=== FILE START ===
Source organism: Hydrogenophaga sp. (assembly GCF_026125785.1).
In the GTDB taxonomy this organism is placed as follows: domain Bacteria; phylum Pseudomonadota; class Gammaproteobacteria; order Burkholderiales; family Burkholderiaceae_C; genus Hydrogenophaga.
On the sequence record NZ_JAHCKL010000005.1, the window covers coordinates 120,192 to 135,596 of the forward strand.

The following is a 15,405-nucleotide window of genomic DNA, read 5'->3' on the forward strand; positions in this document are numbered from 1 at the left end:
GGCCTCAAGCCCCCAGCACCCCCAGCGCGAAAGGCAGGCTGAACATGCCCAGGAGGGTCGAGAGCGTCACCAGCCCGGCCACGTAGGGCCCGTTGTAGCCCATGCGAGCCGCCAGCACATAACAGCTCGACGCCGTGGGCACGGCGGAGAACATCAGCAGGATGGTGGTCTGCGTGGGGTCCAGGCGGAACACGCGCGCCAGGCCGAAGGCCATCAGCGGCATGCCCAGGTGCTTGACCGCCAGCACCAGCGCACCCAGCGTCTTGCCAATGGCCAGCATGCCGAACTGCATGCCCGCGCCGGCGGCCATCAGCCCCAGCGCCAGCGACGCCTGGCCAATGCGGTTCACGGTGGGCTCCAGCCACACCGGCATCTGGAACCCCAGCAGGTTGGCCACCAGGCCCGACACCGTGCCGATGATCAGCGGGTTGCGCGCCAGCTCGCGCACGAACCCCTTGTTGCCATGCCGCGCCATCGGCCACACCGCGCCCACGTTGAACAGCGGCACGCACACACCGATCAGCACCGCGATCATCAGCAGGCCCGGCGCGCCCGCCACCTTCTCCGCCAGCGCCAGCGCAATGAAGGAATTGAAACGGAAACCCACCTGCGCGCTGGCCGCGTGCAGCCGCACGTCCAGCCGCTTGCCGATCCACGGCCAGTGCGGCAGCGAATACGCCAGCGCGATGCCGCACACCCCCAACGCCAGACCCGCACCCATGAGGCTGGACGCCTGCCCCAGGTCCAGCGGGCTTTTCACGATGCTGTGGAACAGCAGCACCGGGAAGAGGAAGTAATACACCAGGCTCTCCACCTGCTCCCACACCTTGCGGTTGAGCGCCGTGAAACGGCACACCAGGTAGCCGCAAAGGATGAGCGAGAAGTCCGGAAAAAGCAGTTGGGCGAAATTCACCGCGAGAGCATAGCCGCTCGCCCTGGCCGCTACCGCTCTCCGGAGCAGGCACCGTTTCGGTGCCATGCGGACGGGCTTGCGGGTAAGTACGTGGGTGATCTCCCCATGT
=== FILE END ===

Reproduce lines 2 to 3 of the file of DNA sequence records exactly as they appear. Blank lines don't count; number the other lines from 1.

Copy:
In the GTDB taxonomy this organism is placed as follows: domain Bacteria; phylum Pseudomonadota; class Gammaproteobacteria; order Burkholderiales; family Burkholderiaceae_C; genus Hydrogenophaga.
On the sequence record NZ_JAHCKL010000005.1, the window covers coordinates 120,192 to 135,596 of the forward strand.